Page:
The majority of tears are produced by accessory tear glands located within the eyelid and conjunctiva. The lacrimal gland itself is really only responsible for reflexive tearing. Tears flow down the front of the eye and drain out small pores, called lacrimal punctum
Each punctum is present at the medial end of both the superior and inferior lid. They are situated on slight elevations called the lacrimal papillae and face posteriorly so it is necessary to evert the medial lids to inspect them. Malposition or stenosis (narrowing) of the puncta may cause epiphora.
This is about 2mm long and joins the horizontal canaliculus at a right angle called the ampulla.
This is about 8mm long and usually joins its fellow to form the common canaliculus which immediately enters the (naso)lacrimal sac through the Valve of Rosenmuller (flap of mucosa to prevent reflux).
This is about lOmm long and funnels into the nasolacrimal duct.
This is about l2mm long and opens into the inferior nasal meatus, lateral to the inferior turbinate (concha). The Valve of Hasner closes the opening.
About seven other valves have been described within the nasolacrimal duct besides those of Rosenmuller and Horner (see Last) but they have no valvular function and are usually ignored
Capillarity ensures that 70% of the tears enter the inferior canaliculus and 30% through the superior. On blinking, the attachment of the preseptal orbicularis muscle helps create positive and negative pressure in the lacrimal sac which sucks the tears into it. This is called the tear pump. Gravity then helps keep the sac empty.
hypersecretion occurs when a foreign body irritates the cornea. Paradoxically, it may also be due to an underlying dry eye problem which, in turn, causes a foreign body reaction and tearing. Likewise, it may be due to a lacrimal pump failure as in ectropion when tears are no longer able to enter the punctum. It may also be caused by punctum plugs or punctum cauterisation for the treatment of dry eye.
Inspect the lids to see if they and/or the puncta are poorly positioned. Palpate the lacrimal sac to determine if it is enlarged due to dacryocystitis or a mucocele. Compression may cause a reflux of mucopurulent matter. Pain suggests dacryocystitis.
Inspect the puncta for poor position, narrowing or blockage - pouting suggests canaliculitis. A high marginal tear strip may indicate epiphora. If fluorescein is instilled in the conjunctival sac, it should disappear within two minutes - retention suggests there is a problem with lacrimal drainage.
If the cannula touches the medial wall of the lacrimal sac and lacrimal bone, a definite end point is reached. This is a 'hard stop‘ and indicates that there is no complete obstruction in the canalicular system
If a spongy end point is felt, this is termed a 'soft stop’ and indicates that the cannula has been prevented from entering the lacrimal sac. Therefore, there is a blockage in the canalicular system and there will be no distension of the lacrimal sac when the plunger is pressed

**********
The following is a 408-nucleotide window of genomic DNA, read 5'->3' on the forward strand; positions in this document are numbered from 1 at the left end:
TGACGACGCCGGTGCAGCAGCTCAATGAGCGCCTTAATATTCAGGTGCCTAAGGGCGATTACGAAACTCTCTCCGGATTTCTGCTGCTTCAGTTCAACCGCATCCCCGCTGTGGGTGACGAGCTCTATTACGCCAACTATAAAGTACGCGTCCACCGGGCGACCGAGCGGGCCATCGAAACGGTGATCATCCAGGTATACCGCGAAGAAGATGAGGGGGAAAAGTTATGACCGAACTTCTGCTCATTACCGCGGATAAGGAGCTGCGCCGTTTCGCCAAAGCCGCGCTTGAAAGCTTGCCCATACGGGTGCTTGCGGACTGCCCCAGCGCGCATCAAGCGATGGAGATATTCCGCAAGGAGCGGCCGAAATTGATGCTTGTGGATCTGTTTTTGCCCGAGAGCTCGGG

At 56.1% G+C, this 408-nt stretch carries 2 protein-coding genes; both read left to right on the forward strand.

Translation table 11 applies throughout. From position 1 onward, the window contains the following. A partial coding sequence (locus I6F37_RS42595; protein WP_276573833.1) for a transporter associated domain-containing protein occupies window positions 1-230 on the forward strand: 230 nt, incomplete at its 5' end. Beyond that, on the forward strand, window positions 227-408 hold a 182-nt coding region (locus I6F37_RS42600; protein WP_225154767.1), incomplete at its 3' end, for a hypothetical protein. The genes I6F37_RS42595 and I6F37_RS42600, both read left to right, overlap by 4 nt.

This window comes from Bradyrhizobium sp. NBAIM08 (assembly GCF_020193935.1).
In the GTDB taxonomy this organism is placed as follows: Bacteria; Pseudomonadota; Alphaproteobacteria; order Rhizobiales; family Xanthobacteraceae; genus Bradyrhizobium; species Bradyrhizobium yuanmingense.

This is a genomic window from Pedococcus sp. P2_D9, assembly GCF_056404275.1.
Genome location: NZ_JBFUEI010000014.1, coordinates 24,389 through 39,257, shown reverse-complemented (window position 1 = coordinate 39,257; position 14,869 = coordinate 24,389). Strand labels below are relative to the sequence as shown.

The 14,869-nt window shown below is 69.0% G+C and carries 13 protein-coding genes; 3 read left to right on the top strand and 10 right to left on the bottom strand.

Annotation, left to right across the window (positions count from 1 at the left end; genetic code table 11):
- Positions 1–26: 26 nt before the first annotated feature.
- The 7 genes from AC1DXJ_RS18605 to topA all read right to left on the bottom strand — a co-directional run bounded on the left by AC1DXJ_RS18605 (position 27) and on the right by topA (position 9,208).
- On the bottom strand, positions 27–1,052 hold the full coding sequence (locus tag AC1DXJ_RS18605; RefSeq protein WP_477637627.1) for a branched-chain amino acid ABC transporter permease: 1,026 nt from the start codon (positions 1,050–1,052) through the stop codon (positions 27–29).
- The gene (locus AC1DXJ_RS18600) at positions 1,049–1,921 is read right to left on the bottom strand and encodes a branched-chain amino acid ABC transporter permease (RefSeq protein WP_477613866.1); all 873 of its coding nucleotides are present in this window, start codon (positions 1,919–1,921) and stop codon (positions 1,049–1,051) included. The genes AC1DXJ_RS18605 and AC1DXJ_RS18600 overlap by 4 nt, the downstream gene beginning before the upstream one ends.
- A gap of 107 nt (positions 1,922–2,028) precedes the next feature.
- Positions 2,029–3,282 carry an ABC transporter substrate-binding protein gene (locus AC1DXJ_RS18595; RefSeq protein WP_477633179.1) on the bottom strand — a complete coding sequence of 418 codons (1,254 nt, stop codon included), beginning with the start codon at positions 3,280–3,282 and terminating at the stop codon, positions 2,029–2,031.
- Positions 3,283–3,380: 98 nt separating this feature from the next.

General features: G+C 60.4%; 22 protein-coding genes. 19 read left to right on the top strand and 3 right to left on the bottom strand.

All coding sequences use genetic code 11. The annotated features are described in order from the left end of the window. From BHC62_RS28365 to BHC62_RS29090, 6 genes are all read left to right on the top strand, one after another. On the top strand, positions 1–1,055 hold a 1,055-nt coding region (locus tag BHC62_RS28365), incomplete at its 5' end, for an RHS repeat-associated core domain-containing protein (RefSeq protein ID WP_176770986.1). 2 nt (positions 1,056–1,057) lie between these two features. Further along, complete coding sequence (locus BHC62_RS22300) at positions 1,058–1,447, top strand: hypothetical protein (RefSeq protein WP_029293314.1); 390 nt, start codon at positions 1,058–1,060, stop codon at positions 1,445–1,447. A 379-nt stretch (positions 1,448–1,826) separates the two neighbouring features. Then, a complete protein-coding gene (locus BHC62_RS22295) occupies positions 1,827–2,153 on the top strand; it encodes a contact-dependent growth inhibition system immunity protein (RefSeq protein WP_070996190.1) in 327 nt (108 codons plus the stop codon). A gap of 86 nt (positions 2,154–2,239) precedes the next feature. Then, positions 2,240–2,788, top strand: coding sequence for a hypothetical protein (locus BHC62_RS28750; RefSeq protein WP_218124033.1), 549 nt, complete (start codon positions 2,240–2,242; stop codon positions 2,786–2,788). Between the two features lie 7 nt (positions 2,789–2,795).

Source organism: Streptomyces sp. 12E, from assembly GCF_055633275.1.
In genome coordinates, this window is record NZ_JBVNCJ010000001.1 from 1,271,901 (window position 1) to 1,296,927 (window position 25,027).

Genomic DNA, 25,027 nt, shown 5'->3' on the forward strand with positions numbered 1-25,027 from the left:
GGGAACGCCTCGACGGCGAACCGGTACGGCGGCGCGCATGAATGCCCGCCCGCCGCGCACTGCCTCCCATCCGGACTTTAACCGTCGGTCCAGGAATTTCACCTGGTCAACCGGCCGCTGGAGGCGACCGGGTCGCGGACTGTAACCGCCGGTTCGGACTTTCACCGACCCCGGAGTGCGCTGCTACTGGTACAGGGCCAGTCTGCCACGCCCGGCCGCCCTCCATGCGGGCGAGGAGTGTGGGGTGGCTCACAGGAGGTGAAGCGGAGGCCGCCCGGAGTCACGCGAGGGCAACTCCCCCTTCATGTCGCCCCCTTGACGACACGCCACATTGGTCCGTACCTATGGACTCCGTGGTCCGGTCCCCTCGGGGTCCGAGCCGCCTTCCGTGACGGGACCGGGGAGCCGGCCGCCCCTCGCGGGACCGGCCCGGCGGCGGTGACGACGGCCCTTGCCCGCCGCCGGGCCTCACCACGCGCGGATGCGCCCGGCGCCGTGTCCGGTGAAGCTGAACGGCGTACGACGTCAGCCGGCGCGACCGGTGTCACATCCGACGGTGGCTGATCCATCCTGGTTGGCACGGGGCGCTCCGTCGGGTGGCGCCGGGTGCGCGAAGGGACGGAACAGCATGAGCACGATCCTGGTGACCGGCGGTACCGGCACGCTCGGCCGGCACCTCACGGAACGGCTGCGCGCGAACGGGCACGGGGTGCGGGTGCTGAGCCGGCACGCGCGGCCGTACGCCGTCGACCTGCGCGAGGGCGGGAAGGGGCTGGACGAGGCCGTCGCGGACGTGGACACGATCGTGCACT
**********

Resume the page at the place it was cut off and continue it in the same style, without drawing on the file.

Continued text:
If saline refluxes from the inferior canaliculus, the blockage is there. If saline refluxes from the superior canaliculus, the blockage is in the common canaliculus. If saline passes into the nose, the problem is hypersecretion of tears or failure of the lacrimal pump or partial obstruction of the nasolacrimal system. If saline does not reach the nose, there is a total obstruction of the nasolacrimal duct and saline may appear from the superior punctum - the saline may be purulent if infection is present - and the lacrimal sac may be distended
Sometimes, the lacrimal drainage system may appear patent when syringing proceeds uneventfully. However, there may be a functional obstruction. This means that under the low- pressure circumstances of normal tear drainage, all or part of the lacrimal pathway may collapse. Jones dye tests may be used to distinguish between patent systems and functionally blocked ones
Instil one drop of fluorescein into the conjunctival sac Put a cotton bud soaked in anaesthetic in the inferior meatus. If fluorescein is detected after five minutes, the system is patent (positive Primary Jones Test). If no fluorescein is discovered, this is a negative Primary Jones Test and the functional obstruction could be anywhere from the punctum to the Valve of Hasner.
Next, wash the excess fluorescein from the conjunctival sac and syringe. If fluorescein is detected, then this shows it had entered the sac and constitutes a positive Secondary Jones Test and suggests a functional obstruction of the nasolacrimal duct. If no dye is found on the cotton bud after syringing, this is termed a negative Secondary Jones Test, because fluorescein had not entered the sac and, thus, there is stenosis of the puncta or canalicular system If no saline appears in the nose, there is a complete obstruction somewhere in the lacrimal drainage system.
Tear meniscus Dye disappearance test Irrigation (GA)
Membranous block of the valve of Hasner at the nasal end of the nasolacrimal duct. Present in 50% of newborns Clinically evident in 2-6% at 3-4 weeks after birth. 1/3 bilateral. 90% resolves in the first year of life.